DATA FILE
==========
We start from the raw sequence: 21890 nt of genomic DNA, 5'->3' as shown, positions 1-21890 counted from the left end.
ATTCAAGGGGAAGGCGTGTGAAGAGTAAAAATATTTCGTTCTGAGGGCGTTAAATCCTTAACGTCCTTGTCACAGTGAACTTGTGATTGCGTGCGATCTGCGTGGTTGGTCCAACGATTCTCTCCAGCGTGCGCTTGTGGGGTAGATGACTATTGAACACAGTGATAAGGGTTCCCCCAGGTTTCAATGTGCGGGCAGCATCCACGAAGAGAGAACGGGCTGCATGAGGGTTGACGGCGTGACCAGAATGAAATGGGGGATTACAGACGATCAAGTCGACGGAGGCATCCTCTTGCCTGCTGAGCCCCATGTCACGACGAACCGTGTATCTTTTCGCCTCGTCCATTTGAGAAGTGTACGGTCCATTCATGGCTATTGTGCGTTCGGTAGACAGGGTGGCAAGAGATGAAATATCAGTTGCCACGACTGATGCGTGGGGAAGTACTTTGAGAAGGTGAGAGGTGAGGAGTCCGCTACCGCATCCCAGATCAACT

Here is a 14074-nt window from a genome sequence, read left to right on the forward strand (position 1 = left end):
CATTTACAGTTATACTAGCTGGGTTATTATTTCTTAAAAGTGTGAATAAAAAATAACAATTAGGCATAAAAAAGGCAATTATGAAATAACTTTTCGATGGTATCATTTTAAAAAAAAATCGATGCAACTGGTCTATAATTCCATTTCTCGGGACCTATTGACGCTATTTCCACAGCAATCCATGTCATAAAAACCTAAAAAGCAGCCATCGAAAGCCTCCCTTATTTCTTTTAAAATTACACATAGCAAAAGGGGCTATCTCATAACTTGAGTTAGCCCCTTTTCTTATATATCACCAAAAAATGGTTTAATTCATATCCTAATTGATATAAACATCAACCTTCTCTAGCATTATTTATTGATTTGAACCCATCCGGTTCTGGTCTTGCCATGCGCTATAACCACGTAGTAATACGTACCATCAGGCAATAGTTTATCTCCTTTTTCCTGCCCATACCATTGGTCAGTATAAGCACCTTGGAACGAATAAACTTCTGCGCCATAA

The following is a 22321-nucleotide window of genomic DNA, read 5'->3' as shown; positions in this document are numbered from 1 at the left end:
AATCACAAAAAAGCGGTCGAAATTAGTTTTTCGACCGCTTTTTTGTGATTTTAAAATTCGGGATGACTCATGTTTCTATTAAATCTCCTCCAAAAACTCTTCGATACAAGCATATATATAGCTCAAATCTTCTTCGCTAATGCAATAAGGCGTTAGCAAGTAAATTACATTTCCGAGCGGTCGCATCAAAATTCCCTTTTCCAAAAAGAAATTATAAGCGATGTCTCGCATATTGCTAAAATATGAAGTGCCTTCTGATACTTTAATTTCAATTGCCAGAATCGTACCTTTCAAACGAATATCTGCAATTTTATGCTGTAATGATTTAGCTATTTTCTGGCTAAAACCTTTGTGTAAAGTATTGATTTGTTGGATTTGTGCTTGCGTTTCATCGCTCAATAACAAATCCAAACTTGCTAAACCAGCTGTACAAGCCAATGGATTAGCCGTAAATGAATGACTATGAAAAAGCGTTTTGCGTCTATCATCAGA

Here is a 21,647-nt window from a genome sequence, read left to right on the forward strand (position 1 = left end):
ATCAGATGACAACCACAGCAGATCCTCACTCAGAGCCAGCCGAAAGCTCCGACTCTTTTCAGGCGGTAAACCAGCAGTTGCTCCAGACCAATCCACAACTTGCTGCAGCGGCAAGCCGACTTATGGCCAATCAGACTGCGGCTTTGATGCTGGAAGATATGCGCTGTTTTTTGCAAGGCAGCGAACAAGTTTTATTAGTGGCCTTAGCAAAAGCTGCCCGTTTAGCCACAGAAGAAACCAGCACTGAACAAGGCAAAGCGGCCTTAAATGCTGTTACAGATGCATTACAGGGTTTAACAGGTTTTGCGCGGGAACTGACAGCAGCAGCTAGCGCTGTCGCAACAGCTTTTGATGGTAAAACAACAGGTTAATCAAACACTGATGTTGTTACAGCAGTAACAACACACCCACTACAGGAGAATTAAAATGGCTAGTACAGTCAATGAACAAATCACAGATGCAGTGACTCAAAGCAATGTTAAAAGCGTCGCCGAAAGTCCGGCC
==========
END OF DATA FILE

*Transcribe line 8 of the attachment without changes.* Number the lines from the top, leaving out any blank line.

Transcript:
ATCAGATGACAACCACAGCAGATCCTCACTCAGAGCCAGCCGAAAGCTCCGACTCTTTTCAGGCGGTAAACCAGCAGTTGCTCCAGACCAATCCACAACTTGCTGCAGCGGCAAGCCGACTTATGGCCAATCAGACTGCGGCTTTGATGCTGGAAGATATGCGCTGTTTTTTGCAAGGCAGCGAACAAGTTTTATTAGTGGCCTTAGCAAAAGCTGCCCGTTTAGCCACAGAAGAAACCAGCACTGAACAAGGCAAAGCGGCCTTAAATGCTGTTACAGATGCATTACAGGGTTTAACAGGTTTTGCGCGGGAACTGACAGCAGCAGCTAGCGCTGTCGCAACAGCTTTTGATGGTAAAACAACAGGTTAATCAAACACTGATGTTGTTACAGCAGTAACAACACACCCACTACAGGAGAATTAAAATGGCTAGTACAGTCAATGAACAAATCACAGATGCAGTGACTCAAAGCAATGTTAAAAGCGTCGCCGAAAGTCCGGCC